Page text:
International Clash Day
Written on February 7, 2018
International Clash Day celebrates the legendary British punk band, the Clash. According to the days’ official website, the day is for “celebrating music as a tool for social consciousness, and a band that made it sound so damn good.” On this day, radio stations across the globe pay tribute to the band. Numerous cities also make proclamations, record stores participate, and events are held around the world. John Richards of KEXP in Seattle started the day on February 7, 2013, after spending the day playing the Clash on his radio show.
The Clash were once dubbed as “the only band that matters,” but why did they matter, and why do they have their own day? For one, they were genre bending. Not only were they a punk and rock & roll band, but they were influenced by, and experimented with, reggae, dub, ska, rockabilly, funk, rap, and New Orleans R&B. Just as important, if not more so, the Clash brought passion and a social consciousness to rock and roll. They stood in contrast to many punk bands of their time, by embracing idealism instead of turning to nihilism. They wrote songs of protest, spoke out against police brutality, and for the disenfranchised. They also participated in causes, such as playing for Rock Against Racism.
The main lineup of the band consisted of Joe Strummer and Mick Jones, who both sang and played guitar, as well as bass player Paul Simonon, and drummer Topper Headon. At their height, they were only second to the Jam in popularity in England, although they never quite achieved the same level of acclaim in the United States. They were formed from the ashes of two other bands, Simonon and Jones’ London SS, and Strummer’s The 101ers.
The Clash played their first show opening for the Sex Pistols in the summer of 1976. They went on to be part of the Sex Pistols’ Anarchy in the U.K. tour later that year. In February of 1977, they were signed to the British CBS label, and their self-titled debut album was released in Britain that spring. It went to number 12 on the British charts, but Columbia, the label’s American counterpart, refused to release the album, as they thought it was too raw and crude, and would not be a good fit for radio play. It soon became the largest selling import album of all time.
Soon afterwards, Topper Headon was recruited to play drums, and the band recorded their second album, Give ‘Em Enough Rope. It went to number 2 in Britain, but only to number 128 in the States. The Clash toured America for the first time in February 1979, and Columbia was persuaded to release their self-titled album in the States, with a few changes to the tracklisting. The band once again toured America in the fall.
London Calling, a double album, was released in late 1979, and contained elements of reggae, ska, rockabilly, and New Orleans R&B. A single, “Train in Vain,” went to number 23 in America, and the album itself went to number 27 there, and to number 9 in Britain. Not only was it a commercial success, it was critically acclaimed as well. The Village Voice voted it the number one album of the year, and it has since been named the eighth best album of all time by Rolling Stone. Following the album’s release, the band toured the United States and Europe.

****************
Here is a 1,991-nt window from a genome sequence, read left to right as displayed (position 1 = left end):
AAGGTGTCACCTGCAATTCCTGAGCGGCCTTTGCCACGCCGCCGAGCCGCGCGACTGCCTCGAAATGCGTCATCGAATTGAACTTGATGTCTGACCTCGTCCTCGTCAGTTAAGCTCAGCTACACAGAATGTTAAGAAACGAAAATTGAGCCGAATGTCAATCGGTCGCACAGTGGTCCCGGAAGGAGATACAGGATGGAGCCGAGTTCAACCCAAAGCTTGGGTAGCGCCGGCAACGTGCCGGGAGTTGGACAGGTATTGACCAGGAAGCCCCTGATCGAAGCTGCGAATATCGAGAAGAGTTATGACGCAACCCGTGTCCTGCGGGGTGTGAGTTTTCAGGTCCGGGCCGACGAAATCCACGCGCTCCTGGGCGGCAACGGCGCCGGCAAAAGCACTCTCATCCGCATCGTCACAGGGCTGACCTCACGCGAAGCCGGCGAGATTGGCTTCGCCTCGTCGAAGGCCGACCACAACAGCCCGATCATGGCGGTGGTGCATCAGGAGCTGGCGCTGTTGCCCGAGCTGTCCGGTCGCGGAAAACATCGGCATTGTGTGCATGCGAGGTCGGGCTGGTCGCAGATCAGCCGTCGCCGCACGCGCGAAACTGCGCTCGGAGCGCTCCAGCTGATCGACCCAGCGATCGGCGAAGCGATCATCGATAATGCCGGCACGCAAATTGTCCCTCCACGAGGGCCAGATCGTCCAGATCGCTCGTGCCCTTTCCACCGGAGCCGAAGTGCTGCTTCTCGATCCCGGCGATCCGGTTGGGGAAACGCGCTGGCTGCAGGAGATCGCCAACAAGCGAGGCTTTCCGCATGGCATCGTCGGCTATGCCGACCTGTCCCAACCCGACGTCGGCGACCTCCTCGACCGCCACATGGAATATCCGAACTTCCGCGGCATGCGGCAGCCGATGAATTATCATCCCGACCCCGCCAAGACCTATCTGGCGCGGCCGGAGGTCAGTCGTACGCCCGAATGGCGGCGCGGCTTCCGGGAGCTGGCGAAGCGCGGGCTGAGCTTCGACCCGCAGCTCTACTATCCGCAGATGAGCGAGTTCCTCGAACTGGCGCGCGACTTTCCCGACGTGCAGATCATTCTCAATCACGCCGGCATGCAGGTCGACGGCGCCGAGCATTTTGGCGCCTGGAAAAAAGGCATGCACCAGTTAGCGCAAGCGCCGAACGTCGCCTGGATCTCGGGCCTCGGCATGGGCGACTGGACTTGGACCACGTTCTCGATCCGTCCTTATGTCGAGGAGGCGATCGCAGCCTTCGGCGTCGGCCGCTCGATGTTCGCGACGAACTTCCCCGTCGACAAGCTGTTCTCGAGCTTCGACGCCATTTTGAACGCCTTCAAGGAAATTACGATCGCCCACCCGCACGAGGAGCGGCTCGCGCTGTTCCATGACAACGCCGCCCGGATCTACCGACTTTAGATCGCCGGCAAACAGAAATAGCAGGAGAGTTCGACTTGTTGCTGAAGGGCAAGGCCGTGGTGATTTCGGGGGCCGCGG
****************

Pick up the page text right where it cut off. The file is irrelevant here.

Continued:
They next put out Sandinista!, a self-produced, anti-commercial, and experimental album. It was a triple album, and the Clash sold it for less than how much a double album usually would cost; the band paid for the cost cut, when Columbia took it out of their royalties and tour support funds. It went to number 24 in America and number 19 in Britain, and for the second year in a row, a Clash album won the Pazz & Jop best album poll.
The band soon recorded Combat Rock, and shortly thereafter, Topper Headon left the group. The album was released in May of 1982, and was their most commercially successful release, going to number 7 in America, and number 2 in Britain. Elements of funk and rap could be heard on the album, along with their usual punk and rock and roll sound. The album included the band’s biggest hit, “Rock the Casbah,” which went to number 8 on the Billboard charts; it also included “Should I Stay Or Should I Go,” which went to number 45. The band toured for the album in the summer of 1982, and then was the opening act for the Who’s It’s Hard tour. This opportunity gave the Clash their biggest audiences yet. In the Spring of 1983, they headlined the US Festival in California.
By this time the band was falling apart. Mick Jones was soon kicked out, and Simonon and Strummer soldiered on, bringing on two other guitar players. They released Cut the Crap in 1985, which was panned by critics and dismissed by fans. The band broke up soon afterward.
Mick Jones went on to play in Big Audio Dynamite and Carbon/Silicon, and worked as a producer. Paul Simonon played in Havana 3 A.M., and went on to pursue painting. In the 1980s, Joe Strummer worked on music for a few films, starred in some films—such as Jim Jarmusch’s Mystery Train—and put out a solo album, Earthquake Weather. He was inactive for most of the 1990s, but formed the Mescaleros in 1999. Mick Jones and Joe Strummer reunited on stage for the first time in almost twenty years at a Mescaleros show on November 15, 2002, and there were rumors of a Clash reunion. Sadly, on December 22, 2002, Joe Strummer died of an undiagnosed congenital defect. The Clash were inducted into the Rock and Roll Hall of Fame the following year, and their legacy lives on in the countless bands they have influenced, and through International Clash Day.
International Clash Day is being observed today! It has been observed annually on February 7th since 2013.